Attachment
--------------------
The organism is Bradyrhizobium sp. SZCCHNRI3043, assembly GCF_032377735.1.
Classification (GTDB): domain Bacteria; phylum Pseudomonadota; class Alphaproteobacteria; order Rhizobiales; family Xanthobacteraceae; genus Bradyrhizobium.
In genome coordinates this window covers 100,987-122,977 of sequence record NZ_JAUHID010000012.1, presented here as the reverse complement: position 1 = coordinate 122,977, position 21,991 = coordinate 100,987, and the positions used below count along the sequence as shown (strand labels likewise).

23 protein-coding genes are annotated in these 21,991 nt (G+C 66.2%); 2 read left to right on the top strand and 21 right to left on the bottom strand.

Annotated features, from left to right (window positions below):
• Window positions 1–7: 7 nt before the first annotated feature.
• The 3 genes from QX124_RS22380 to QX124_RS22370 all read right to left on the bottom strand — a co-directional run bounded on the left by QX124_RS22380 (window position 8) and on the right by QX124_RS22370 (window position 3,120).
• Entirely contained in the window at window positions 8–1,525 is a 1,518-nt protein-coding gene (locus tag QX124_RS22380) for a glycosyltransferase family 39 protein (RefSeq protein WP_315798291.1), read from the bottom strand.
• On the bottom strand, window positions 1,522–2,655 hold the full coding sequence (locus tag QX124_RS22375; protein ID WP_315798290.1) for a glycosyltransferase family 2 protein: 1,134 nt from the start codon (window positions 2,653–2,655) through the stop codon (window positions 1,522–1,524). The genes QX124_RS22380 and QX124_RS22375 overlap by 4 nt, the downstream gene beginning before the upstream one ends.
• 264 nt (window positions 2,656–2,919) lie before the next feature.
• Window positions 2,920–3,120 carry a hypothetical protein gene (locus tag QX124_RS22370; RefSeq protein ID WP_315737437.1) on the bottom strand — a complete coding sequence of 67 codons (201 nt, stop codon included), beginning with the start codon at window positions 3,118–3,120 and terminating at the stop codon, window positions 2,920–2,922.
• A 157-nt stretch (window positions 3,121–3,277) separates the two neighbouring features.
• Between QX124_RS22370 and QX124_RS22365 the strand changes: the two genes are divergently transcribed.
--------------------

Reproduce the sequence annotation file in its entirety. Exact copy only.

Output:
The organism is Bradyrhizobium sp. SZCCHNRI3043, assembly GCF_032377735.1.
Classification (GTDB): domain Bacteria; phylum Pseudomonadota; class Alphaproteobacteria; order Rhizobiales; family Xanthobacteraceae; genus Bradyrhizobium.
In genome coordinates this window covers 100,987-122,977 of sequence record NZ_JAUHID010000012.1, presented here as the reverse complement: position 1 = coordinate 122,977, position 21,991 = coordinate 100,987, and the positions used below count along the sequence as shown (strand labels likewise).

23 protein-coding genes are annotated in these 21,991 nt (G+C 66.2%); 2 read left to right on the top strand and 21 right to left on the bottom strand.

Annotated features, from left to right (window positions below):
• Window positions 1–7: 7 nt before the first annotated feature.
• The 3 genes from QX124_RS22380 to QX124_RS22370 all read right to left on the bottom strand — a co-directional run bounded on the left by QX124_RS22380 (window position 8) and on the right by QX124_RS22370 (window position 3,120).
• Entirely contained in the window at window positions 8–1,525 is a 1,518-nt protein-coding gene (locus tag QX124_RS22380) for a glycosyltransferase family 39 protein (RefSeq protein WP_315798291.1), read from the bottom strand.
• On the bottom strand, window positions 1,522–2,655 hold the full coding sequence (locus tag QX124_RS22375; protein ID WP_315798290.1) for a glycosyltransferase family 2 protein: 1,134 nt from the start codon (window positions 2,653–2,655) through the stop codon (window positions 1,522–1,524). The genes QX124_RS22380 and QX124_RS22375 overlap by 4 nt, the downstream gene beginning before the upstream one ends.
• 264 nt (window positions 2,656–2,919) lie before the next feature.
• Window positions 2,920–3,120 carry a hypothetical protein gene (locus tag QX124_RS22370; RefSeq protein ID WP_315737437.1) on the bottom strand — a complete coding sequence of 67 codons (201 nt, stop codon included), beginning with the start codon at window positions 3,118–3,120 and terminating at the stop codon, window positions 2,920–2,922.
• A 157-nt stretch (window positions 3,121–3,277) separates the two neighbouring features.
• Between QX124_RS22370 and QX124_RS22365 the strand changes: the two genes are divergently transcribed.